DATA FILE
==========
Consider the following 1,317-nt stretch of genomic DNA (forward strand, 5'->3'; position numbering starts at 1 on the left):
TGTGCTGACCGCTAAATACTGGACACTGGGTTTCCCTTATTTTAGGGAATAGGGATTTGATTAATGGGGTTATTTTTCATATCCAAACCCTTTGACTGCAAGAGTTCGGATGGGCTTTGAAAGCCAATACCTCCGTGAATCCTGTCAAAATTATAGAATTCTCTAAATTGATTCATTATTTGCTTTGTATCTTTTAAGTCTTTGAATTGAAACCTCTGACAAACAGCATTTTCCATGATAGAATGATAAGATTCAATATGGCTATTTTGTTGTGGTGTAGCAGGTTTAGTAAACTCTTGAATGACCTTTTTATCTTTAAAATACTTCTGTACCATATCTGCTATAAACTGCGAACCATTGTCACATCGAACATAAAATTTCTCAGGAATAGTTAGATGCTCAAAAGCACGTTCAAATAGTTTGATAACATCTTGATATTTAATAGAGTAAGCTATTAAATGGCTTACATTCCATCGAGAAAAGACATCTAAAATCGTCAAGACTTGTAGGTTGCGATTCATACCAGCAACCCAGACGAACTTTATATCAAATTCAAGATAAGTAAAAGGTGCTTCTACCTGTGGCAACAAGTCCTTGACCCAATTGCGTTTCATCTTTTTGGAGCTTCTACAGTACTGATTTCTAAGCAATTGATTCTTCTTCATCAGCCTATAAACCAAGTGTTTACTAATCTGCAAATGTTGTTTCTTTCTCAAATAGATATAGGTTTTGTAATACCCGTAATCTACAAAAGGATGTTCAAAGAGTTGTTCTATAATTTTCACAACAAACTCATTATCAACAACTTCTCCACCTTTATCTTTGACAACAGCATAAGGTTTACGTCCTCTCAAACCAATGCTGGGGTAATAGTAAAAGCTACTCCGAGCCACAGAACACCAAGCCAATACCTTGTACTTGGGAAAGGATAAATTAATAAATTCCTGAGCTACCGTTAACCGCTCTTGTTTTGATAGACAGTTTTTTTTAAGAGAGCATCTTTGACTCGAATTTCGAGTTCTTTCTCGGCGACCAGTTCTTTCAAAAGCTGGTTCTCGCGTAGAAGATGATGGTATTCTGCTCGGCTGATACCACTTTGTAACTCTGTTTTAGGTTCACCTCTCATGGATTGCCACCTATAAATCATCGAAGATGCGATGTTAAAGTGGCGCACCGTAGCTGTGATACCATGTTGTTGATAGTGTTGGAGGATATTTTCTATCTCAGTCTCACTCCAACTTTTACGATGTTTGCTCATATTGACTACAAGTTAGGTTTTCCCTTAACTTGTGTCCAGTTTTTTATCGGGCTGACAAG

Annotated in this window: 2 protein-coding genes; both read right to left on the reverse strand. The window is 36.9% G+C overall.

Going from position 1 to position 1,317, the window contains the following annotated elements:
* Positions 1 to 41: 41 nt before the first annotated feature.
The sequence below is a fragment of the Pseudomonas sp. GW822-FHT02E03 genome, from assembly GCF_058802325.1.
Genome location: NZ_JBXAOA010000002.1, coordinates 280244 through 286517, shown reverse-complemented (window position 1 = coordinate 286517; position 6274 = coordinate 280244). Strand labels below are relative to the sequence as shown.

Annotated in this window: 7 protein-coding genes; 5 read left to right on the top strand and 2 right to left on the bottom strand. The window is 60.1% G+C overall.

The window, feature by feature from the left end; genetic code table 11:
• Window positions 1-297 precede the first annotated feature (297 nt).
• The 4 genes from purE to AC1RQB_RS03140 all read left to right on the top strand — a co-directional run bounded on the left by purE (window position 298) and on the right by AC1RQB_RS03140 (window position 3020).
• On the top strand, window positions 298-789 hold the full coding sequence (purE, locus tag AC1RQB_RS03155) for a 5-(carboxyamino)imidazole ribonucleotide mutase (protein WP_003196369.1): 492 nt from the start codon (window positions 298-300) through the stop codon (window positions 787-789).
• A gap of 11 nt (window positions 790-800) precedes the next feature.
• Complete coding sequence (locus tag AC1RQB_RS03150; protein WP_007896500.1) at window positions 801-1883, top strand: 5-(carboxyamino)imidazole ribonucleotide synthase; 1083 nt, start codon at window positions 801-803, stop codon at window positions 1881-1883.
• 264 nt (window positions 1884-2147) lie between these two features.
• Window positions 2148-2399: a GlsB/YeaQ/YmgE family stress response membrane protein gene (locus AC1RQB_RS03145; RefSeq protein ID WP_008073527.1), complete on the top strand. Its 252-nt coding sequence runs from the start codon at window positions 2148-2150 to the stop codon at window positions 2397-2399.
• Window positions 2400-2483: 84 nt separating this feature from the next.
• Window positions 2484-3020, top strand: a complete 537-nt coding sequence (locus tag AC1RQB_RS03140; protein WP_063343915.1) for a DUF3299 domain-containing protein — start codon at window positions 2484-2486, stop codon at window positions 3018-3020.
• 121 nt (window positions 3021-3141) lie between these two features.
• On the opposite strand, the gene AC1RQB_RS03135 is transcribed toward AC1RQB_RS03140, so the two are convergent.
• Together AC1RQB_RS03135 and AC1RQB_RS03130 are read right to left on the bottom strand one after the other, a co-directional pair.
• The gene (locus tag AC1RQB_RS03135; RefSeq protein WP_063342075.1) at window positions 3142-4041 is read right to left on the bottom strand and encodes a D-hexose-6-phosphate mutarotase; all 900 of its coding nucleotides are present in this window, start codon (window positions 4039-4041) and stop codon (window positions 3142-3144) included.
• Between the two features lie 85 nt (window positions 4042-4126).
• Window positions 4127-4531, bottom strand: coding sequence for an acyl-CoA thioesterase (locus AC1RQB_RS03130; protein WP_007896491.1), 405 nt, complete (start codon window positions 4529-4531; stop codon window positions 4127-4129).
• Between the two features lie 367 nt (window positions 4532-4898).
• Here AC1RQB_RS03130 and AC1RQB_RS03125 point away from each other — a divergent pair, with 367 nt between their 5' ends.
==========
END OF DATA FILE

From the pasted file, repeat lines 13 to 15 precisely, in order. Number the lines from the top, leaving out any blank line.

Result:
• A gap of 11 nt (window positions 790-800) precedes the next feature.
• Complete coding sequence (locus tag AC1RQB_RS03150; protein WP_007896500.1) at window positions 801-1883, top strand: 5-(carboxyamino)imidazole ribonucleotide synthase; 1083 nt, start codon at window positions 801-803, stop codon at window positions 1881-1883.
• 264 nt (window positions 1884-2147) lie between these two features.